On the morning of Sept. 11, American Airlines ground manager Michael Woodward received a phone call that immediately got his full attention.
"Listen, and listen to me very carefully. I'm on Flight 11. The airplane has been hijacked," said the voice on the other end. The caller was Amy Sweeney, a flight attendant on board American Airlines Flight 11, which had just been hijacked on its way from Boston to Los Angeles.
Over the next 25 minutes, Sweeney, a 13-year veteran with the airline, calmly relayed information to Woodward that would later be crucial in helping the FBI identify the men who hijacked the plane and flew it into the north tower of the World Trade Center.
Another flight attendant, Betty Ong, who had been with American Airlines for 14 years, also called colleagues on the ground.
Seat Numbers Identified Hijackers
Flight 11 had taken off from Boston's Logan Airport at 7:59 a.m., with a light load of 81 passengers. There were 11 crew on board: a captain, a first officer, and nine flight attendants.
A few minutes into the flight, five men got up from their seats and made their way to the cockpit, soon taking control of the plane.
Sweeney and Ong were in the coach section of the plane. Using crew telephones, they made the calls to their colleagues on the ground, Sweeney to Woodward, a flight services manager at Logan Airport, and Ong to the airline's reservations line.
Woodward said Sweeney spoke "very, very calmly... in a way which was quick but calm." She gave him the seat numbers for four of the five hijackers, allowing airline staff to pull up their names, phone numbers, addresses - and even credit card numbers - on the reservations computer. One of the names that came up was Mohamed Atta, the man the FBI would later identify as the leader of all 19 of the Sept. 11 hijackers.
Sweeney told Woodward the hijackers seemed to be of Middle Eastern descent and said they had gone into the cockpit with a bomb with yellow wires attached.
She said they had stabbed the two first-class flight attendants, Barbara Arestegui and Karen Martin, whose station at the front of the plane likely made them the first crew members to confront the hijackers. She said they had also slashed the throat of a business class passenger, who was bleeding severely.
The flight attendants gave the injured people oxygen, and made an announcement over the PA system asking if there was a doctor or nurse on board. Sweeney told Woodward the passengers in the coach section were calm and that they believed there was some type of medical emergency at the front of the plane.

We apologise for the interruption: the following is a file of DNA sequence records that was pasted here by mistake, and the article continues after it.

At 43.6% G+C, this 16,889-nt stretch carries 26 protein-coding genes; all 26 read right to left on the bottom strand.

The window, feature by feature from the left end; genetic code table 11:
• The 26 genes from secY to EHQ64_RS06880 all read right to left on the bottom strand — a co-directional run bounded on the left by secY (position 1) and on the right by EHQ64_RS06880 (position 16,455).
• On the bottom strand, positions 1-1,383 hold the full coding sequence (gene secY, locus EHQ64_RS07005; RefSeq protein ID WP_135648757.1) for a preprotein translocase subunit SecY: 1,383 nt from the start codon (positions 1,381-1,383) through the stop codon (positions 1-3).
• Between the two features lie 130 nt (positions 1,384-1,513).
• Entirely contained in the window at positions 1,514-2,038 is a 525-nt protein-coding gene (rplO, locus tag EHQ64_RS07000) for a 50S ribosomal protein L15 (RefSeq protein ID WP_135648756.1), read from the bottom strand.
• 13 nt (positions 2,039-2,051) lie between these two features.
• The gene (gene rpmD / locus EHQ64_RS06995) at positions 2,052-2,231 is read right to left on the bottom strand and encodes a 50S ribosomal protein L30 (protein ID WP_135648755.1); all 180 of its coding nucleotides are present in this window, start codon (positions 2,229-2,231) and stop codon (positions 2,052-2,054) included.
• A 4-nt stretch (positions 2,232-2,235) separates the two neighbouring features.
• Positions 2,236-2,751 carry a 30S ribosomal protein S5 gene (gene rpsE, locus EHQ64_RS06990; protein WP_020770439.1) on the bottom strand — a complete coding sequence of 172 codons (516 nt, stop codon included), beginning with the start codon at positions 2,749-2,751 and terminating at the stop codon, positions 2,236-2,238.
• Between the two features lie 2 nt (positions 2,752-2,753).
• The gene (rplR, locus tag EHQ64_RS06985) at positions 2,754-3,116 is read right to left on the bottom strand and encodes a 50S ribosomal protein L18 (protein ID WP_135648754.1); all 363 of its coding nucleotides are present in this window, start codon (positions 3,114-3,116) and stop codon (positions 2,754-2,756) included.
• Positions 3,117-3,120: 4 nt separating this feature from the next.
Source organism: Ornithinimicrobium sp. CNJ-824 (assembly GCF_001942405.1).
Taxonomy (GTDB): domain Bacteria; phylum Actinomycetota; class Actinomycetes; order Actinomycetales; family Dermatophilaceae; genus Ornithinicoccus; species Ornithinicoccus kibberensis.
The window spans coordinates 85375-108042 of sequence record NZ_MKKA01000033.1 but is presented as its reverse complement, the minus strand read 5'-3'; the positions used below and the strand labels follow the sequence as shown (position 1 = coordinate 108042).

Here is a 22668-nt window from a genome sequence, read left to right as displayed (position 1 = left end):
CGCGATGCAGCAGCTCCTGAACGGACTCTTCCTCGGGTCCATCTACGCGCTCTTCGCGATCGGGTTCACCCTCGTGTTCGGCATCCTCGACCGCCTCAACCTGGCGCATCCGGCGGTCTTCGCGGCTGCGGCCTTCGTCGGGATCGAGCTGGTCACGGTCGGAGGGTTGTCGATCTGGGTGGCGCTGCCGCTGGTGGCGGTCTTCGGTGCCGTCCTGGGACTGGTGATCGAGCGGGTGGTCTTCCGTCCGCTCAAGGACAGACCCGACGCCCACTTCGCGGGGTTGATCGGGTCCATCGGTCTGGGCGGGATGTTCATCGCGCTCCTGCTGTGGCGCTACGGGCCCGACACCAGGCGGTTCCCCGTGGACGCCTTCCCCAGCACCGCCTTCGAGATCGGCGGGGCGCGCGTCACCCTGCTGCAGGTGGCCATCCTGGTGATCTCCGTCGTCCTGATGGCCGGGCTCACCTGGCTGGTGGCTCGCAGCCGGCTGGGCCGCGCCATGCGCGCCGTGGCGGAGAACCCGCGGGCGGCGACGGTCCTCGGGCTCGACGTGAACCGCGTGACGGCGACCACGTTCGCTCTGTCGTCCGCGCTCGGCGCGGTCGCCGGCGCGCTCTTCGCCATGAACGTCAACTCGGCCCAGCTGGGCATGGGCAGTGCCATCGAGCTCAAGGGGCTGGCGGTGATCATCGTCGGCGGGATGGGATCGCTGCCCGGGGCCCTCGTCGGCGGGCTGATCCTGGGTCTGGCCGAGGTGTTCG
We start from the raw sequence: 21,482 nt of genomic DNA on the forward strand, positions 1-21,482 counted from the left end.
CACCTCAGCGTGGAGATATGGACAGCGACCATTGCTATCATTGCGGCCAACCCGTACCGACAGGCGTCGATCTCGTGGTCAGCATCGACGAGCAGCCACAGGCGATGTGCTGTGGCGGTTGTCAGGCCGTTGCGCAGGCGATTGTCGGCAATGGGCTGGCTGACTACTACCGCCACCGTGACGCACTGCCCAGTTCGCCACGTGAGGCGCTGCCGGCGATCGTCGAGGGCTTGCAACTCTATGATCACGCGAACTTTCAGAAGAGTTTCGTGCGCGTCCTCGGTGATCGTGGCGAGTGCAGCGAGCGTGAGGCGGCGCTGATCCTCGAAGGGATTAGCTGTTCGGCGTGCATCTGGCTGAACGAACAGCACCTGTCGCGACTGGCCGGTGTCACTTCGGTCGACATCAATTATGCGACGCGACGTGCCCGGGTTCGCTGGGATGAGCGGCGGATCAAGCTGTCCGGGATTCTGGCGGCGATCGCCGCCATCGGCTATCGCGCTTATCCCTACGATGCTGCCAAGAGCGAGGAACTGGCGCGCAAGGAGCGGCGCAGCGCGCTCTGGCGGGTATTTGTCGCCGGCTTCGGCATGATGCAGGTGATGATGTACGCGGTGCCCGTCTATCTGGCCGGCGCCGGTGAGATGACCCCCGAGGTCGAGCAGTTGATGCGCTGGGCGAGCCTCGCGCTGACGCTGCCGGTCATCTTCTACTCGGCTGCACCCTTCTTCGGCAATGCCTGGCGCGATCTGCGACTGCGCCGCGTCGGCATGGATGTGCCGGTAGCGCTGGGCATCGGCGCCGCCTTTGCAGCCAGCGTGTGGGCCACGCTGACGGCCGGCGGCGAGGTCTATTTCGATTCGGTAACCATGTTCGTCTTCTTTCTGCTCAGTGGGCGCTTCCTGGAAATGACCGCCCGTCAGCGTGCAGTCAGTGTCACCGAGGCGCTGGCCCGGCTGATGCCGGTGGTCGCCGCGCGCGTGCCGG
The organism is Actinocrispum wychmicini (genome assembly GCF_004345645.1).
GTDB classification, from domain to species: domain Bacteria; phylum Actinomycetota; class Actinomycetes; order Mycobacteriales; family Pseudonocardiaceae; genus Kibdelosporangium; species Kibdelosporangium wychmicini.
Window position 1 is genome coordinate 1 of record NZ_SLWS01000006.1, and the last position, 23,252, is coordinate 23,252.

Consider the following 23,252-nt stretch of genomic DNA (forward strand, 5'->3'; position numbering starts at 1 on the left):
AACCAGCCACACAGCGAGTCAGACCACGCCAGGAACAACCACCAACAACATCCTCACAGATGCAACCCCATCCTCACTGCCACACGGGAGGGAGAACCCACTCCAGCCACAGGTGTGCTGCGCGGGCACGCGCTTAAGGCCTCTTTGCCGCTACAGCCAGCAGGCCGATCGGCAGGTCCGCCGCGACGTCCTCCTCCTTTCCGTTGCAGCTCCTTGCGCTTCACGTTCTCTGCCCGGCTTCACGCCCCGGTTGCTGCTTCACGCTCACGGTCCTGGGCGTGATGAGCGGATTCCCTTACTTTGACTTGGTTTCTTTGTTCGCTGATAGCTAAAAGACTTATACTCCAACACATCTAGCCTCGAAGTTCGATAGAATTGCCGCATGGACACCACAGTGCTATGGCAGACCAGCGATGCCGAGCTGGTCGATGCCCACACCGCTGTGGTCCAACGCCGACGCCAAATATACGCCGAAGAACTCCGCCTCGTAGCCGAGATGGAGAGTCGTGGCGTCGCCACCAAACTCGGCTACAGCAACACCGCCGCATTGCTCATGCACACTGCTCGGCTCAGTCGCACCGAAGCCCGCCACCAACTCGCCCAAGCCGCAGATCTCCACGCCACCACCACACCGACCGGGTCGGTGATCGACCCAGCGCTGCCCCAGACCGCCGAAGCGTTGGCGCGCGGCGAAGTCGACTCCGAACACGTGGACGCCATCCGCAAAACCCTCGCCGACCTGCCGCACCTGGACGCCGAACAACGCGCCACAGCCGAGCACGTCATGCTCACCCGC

Flight Attendants Gathered Information
Ong's call came through to Vanessa Minter, an agent at the airline's reservation center in Raleigh, N.C. Minter conferenced in Nydia Gonzales, whose responsibilities include dealing with security issues.
Ong told the two women the hijackers had sprayed something in the first-class cabin to keep people out of the front of the plane. The two women could hear that other flight attendants were going back and forth in the coach section to relay information to Ong. "There was total teamwork," said Gonzales. Ong said the hijackers had not made any demands.
The first four minutes of Ong's call were recorded, but the FBI has not released the tape to the public. Sweeney's phone call was not recorded, but Woodward took notes that would later become crucial to the FBI's investigation. Without Sweeney's calm reporting, the plane might have crashed with no one certain the man in charge was tied to al Qaeda.
About 15 minutes after the women first called, the plane suddenly lurched, tilting all the way to one side, then becoming horizontal again. Ong said the plane was flying erratically, and Sweeney said it had begun a rapid descent. "For a flight attendant to say rapid descent, it's rapid and it's quick. We don't use those terms very loosely," said Woodward.
They were now nearing New York and the World Trade Center, but on board the plane it was quiet. "You didn't hear hysteria in the background. You didn't hear people screaming," said Minter.
Woodward asked Sweeney to look out of the window and see if she could tell what was going on. "I see the water. I see the buildings. I see buildings," she told him.
On the line to Raleigh, Ong said over and over again, "Pray for us. Pray for us." Gonzales and Minter assured her they were praying.
Sweeney told Woodward the plane was flying very low. Then, he said, "She took a very slow, deep breath and then just said, 'Oh, my God!' Very slowly, very calmly, very quietly. It wasn't in panic."
Those were the last words Woodward heard. "Seconds later," he said, "there was a very, very loud static on the other end."
While Woodward was still holding the telephone, hoping Sweeney would come through, his operational manager came into the room and said that a plane had just crashed into the World Trade Center.
Woodward did not make the connection immediately. "I almost at that point said, 'Not now, we have a serious situation here,'" he said. But moments later, he realized that Sweeney's flight was the one that hit the World Trade Center.
Professionalism and Courage
The ground staff who spoke to the two flight attendants were astonished by their professionalism and courage.
Gonzales and Minter said Ong showed no fear at all during the 25-minute conversation. "It was never about 'Help me, pray for me,'" said Gonzales. "It was about 'Pray for us, help us.' That's a totally selfless person."